China, the world’s largest importer of scrap such as plastic since 1992, is no longer accepting these products due to the huge volume of plastics that are mainly low quality single-use items, such as garbage bags, bubble wrap, beverage bottles, and plastic packaging for food and tobacco items that cannot be profitably recycled. This means an estimated 111 million metric tons of plastic waste will pile up by 2030, with the U.S. contending with 37 million metric tons of extra waste that has nowhere to go but already burdened landfills. Researchers at the University of Georgia warn that such heavy loads of garbage worldwide will continue to leak into oceans and even spill into neighborhoods (see the journal Science Advances for full report). Since 1950, nearly 9 billion metric tons of plastic have been produced – more than four Mount Everest’s worth of trash – often polluting the environment, including deep oceans where a plastic island twice the size of Texas floats. Plastic has been discovered in the bellies of dead whales and seabirds, and has contributed to 61percent of global beach litter. As plastic ages and degrades, their chemicals are released into the environment, accumulating in the tissues of marine animals and in seafood, while on land leaching into soils and groundwater.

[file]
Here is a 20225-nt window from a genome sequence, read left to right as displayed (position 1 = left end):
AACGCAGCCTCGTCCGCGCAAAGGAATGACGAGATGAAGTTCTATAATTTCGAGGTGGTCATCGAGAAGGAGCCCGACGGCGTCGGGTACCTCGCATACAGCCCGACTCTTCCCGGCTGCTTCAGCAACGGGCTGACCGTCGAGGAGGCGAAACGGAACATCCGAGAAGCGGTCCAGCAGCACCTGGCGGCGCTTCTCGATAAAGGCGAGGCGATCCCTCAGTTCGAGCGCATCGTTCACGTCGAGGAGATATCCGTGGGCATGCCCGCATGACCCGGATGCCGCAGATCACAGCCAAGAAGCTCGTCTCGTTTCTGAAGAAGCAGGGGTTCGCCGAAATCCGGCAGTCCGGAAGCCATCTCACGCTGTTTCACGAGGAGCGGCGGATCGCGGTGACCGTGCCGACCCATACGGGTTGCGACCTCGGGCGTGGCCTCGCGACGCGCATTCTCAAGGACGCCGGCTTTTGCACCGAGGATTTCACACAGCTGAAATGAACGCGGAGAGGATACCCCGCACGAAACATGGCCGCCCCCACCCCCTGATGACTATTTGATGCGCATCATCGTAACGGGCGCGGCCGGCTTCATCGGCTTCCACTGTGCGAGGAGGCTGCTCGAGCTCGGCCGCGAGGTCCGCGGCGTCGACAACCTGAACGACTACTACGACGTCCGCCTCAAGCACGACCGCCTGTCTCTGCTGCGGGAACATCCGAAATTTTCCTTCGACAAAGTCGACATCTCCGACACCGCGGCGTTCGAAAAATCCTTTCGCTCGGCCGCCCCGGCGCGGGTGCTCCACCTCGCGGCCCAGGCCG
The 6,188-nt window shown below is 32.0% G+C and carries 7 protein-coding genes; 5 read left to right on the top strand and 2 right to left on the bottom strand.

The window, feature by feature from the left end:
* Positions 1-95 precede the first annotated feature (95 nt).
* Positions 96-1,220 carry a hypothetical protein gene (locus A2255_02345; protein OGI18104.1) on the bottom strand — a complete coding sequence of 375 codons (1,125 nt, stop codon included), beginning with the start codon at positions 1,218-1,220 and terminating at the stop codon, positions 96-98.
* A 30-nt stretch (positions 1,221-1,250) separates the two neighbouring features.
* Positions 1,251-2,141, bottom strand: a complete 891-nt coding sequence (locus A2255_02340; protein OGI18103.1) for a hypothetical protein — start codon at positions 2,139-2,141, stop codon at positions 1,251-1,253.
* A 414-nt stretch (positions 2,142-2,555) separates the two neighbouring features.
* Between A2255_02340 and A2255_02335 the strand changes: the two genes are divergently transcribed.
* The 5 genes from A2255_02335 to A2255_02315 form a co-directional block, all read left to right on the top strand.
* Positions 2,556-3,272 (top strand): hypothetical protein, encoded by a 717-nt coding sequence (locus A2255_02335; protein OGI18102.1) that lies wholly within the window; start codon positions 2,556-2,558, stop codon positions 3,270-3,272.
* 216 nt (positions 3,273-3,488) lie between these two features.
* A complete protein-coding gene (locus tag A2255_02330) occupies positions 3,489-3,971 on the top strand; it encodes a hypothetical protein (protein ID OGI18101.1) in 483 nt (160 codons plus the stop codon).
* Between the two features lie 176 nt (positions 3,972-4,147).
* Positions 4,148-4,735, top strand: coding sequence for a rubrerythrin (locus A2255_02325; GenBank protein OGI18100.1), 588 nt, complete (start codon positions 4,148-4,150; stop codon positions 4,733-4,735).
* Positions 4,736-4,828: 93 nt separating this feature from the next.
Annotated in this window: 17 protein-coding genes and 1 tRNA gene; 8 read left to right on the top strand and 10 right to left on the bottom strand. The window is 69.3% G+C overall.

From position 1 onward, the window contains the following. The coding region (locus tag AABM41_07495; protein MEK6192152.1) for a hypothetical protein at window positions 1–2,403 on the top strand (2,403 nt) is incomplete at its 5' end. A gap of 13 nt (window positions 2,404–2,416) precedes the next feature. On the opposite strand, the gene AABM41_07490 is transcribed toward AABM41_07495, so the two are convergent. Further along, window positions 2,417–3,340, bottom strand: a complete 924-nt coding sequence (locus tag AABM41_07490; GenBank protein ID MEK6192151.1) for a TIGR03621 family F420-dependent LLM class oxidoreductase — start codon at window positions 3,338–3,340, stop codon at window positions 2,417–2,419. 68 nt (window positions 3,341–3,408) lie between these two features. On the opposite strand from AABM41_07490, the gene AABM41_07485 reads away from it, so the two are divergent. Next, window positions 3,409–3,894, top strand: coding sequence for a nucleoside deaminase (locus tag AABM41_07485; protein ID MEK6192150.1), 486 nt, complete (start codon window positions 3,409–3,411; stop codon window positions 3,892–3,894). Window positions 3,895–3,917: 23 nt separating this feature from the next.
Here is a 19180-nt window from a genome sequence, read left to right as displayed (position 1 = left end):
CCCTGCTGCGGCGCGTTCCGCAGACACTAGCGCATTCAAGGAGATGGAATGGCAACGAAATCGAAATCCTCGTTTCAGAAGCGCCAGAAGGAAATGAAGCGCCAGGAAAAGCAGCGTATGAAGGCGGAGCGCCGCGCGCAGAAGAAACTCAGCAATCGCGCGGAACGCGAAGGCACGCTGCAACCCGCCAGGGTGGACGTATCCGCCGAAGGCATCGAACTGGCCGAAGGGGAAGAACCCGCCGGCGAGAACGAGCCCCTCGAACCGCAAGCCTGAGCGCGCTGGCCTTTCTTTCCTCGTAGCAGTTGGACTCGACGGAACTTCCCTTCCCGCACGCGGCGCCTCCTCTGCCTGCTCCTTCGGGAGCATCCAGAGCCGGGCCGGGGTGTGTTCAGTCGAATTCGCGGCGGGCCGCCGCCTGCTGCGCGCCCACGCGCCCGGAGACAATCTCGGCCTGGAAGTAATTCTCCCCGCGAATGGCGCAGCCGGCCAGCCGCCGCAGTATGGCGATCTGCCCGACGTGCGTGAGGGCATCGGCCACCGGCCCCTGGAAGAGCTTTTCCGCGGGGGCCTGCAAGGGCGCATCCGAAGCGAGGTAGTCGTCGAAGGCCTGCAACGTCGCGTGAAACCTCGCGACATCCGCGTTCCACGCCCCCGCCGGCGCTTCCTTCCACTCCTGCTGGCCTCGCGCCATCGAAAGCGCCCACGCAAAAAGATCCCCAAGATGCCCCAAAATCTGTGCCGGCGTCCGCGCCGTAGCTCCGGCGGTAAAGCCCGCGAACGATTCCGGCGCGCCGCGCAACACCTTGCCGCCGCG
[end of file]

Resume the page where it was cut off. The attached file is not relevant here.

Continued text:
WHAT YOU CAN DO: refuse to purchase plastic that is used only once, and urge public officials to push for sound policies that responsibly recycle or dispose of larger plastic items